Crowder points out that even this falls short of Planned Parenthood’s own guidelines related to transgender people, which states that staff must treat transgender patients in complete accordance with their “authentic gender.” Nevertheless, after his indignation, the nurse checks Crowder out for a follow-up, as if she really believed that he was a pregnant woman. No mention is made of the fact that — as a male — a positive pregnancy test could mean that he has a life-threatening disease.

As Planned Parenthood continues to overreach, firing its president who is more in step with the American public, in order to pursue and promote the progressive agenda wholesale, it may well backfire. . . Let’s hope so.

One more thing

I was recently smeared as a “bigoted writer” by a clinical activist on Twitter for referring to two biological males as “men” in a Wall Street Journal op-ed. This reminded me of Ben Shapiro’s run-in with Zoe Tur on Dr. Drew On Call several years ago.

“How he feels on the inside is irrelevant to the question of his biological sex,” Ben Shapiro said of Caitlyn Jenner while in discussion with Tur and Segun Oduolowu (both of whom are journalists).

Shapiro said, “every chromosome, every cell in Caitlyn Jenner’s body, is male, with the exception of some of his sperm cells.” Zoe Tur, who is transgender (male-to-female), then accused Shapiro of being pig-ignorant about genetics.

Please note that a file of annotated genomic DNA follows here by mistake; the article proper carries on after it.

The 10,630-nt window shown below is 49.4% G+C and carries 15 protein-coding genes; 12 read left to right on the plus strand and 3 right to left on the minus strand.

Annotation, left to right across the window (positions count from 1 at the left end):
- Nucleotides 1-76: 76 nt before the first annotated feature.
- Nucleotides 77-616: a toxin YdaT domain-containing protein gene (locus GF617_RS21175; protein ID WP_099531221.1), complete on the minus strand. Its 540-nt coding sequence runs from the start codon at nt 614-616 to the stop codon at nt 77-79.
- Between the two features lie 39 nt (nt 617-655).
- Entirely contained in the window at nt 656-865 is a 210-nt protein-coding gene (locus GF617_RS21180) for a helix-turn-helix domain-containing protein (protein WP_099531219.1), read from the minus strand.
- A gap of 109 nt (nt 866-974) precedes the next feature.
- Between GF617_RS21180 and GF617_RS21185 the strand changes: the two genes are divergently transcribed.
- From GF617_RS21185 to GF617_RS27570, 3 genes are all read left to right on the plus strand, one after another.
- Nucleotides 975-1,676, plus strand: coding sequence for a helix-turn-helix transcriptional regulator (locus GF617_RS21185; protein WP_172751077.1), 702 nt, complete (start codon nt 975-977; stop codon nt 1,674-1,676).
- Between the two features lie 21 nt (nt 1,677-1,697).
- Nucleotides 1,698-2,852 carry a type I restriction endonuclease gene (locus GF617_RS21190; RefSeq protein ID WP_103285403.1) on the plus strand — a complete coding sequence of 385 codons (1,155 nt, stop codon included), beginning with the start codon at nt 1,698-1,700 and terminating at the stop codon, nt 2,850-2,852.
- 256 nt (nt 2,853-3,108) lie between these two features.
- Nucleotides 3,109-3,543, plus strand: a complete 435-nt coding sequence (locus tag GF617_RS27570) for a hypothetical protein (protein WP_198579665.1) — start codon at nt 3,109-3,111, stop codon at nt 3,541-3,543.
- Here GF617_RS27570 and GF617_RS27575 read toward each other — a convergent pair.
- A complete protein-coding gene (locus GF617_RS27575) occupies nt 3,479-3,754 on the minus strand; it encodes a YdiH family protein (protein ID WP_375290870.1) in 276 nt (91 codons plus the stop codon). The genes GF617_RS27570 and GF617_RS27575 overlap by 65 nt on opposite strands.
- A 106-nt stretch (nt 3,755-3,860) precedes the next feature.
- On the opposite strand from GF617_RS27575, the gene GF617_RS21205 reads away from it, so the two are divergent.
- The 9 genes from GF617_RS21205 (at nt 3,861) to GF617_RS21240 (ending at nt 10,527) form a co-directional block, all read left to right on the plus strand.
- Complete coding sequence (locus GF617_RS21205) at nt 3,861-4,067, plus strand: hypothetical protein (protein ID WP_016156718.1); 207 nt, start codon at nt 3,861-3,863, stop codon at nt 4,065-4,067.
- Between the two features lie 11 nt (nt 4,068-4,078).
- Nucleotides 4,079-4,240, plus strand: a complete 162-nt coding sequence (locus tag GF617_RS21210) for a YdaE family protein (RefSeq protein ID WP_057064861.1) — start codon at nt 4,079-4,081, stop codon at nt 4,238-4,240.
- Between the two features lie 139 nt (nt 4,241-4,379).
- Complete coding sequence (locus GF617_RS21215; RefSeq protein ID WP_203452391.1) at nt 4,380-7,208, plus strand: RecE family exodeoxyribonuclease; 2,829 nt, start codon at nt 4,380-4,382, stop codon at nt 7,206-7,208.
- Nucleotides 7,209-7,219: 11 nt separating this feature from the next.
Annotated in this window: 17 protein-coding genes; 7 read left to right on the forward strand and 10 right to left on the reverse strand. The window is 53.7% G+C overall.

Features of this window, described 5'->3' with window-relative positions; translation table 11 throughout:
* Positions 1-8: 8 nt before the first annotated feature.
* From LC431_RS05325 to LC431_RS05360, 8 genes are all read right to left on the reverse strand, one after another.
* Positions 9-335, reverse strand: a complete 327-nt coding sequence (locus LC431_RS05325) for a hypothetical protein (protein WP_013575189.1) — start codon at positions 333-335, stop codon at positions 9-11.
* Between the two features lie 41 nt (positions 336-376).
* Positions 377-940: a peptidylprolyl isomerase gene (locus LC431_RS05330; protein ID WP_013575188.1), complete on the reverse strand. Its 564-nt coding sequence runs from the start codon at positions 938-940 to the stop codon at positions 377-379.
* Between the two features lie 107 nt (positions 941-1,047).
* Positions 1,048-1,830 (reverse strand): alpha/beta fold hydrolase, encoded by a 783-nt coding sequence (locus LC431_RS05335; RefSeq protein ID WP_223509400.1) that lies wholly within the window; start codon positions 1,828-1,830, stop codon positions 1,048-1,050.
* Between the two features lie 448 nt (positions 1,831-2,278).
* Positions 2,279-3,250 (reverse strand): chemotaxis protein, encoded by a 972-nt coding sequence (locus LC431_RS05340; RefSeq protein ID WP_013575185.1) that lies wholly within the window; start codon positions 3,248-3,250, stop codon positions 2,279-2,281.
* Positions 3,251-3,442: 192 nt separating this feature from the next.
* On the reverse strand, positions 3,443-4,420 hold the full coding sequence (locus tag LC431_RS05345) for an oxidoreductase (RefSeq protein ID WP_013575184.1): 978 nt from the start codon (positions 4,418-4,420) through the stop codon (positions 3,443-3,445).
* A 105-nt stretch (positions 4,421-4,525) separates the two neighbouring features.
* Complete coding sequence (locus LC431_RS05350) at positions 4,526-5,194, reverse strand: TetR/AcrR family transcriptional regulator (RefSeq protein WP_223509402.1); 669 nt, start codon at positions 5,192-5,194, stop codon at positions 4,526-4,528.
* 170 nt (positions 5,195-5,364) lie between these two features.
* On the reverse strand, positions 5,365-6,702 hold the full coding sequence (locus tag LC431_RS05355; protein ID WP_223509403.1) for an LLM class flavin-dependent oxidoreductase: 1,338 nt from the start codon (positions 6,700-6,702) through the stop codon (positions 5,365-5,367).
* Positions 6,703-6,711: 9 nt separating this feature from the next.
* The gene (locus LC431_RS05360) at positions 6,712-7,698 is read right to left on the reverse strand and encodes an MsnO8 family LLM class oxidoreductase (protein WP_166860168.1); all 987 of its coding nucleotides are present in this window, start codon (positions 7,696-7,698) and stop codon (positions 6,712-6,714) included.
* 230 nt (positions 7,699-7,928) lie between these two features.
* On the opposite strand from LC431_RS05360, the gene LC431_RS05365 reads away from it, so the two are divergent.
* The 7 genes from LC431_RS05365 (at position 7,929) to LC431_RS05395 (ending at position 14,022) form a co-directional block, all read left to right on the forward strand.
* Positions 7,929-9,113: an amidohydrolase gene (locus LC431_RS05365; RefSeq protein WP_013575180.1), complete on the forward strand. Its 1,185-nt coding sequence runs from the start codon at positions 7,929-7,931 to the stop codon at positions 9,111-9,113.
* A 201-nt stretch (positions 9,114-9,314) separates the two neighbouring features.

“Would you like to discuss the genetics?” Shapiro replied, before asking Tur, “what are your genetics?”

“You cut that out right now or you’ll go home in an ambulance,” Tur responded, placing a hand on Shapiro’s shoulder.

“That seems mildly inappropriate for a political discussion,” Shapiro said.

“But to be fair, you’re actually being kind of rude,” Oduolowu said.

“I’m sorry but it’s not rude to say that a person who is biologically male is a male,” Shapiro replied.

Quite so. Whereas, baselessly calling someone a bigot or threatening them with physical violence is very rude indeed.

Madeleine Kearns is a William F. Buckley Fellow in Political Journalism at the National Review Institute. She is from Glasgow, Scotland, and is a trained singer.